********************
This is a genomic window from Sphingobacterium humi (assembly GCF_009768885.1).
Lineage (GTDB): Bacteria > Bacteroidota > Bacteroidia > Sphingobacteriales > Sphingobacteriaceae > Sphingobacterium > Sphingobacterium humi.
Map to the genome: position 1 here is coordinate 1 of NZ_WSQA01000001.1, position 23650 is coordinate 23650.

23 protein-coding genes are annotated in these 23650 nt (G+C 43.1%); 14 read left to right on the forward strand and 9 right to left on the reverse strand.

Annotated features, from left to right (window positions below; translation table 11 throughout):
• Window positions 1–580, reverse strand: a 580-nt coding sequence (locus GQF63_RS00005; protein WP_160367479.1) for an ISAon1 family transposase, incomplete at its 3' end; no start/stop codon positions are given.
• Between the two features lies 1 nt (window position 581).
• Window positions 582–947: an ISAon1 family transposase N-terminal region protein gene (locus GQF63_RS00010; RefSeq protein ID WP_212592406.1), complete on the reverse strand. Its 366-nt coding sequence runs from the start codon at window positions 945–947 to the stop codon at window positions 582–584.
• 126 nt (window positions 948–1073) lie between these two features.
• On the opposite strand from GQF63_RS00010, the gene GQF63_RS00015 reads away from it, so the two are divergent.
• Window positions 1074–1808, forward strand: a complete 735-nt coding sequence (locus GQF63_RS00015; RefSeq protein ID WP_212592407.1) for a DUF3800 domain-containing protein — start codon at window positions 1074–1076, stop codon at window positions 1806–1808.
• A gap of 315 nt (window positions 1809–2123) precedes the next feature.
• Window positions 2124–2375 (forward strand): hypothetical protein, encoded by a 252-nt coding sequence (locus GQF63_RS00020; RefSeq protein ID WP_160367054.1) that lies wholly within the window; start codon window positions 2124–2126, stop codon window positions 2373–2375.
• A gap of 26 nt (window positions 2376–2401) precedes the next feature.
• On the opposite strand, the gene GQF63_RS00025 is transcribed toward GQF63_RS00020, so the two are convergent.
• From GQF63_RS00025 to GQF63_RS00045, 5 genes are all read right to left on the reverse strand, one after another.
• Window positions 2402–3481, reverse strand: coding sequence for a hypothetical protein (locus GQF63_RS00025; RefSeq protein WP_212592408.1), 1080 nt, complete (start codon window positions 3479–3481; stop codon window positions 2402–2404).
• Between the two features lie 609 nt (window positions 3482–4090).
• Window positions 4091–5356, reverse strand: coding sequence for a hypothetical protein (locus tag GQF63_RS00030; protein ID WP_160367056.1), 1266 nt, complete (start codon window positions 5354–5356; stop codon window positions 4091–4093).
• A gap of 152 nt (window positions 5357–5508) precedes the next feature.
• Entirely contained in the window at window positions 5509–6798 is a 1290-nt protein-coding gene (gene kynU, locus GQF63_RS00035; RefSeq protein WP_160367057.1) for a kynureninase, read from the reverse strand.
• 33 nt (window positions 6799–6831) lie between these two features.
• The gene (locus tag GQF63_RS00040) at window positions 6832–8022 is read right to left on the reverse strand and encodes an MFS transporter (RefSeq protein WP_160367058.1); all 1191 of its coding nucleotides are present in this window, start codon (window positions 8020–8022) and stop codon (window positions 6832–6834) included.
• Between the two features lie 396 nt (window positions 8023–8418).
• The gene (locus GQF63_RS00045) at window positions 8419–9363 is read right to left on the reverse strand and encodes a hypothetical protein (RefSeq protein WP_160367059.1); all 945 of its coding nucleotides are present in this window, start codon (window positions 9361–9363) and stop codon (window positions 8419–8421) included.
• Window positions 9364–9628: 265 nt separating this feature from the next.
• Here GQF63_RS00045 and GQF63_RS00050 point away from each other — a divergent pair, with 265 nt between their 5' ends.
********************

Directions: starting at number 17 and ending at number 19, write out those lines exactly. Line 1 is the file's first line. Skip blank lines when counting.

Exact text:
• Window positions 2402–3481, reverse strand: coding sequence for a hypothetical protein (locus GQF63_RS00025; RefSeq protein WP_212592408.1), 1080 nt, complete (start codon window positions 3479–3481; stop codon window positions 2402–2404).
• Between the two features lie 609 nt (window positions 3482–4090).
• Window positions 4091–5356, reverse strand: coding sequence for a hypothetical protein (locus tag GQF63_RS00030; protein ID WP_160367056.1), 1266 nt, complete (start codon window positions 5354–5356; stop codon window positions 4091–4093).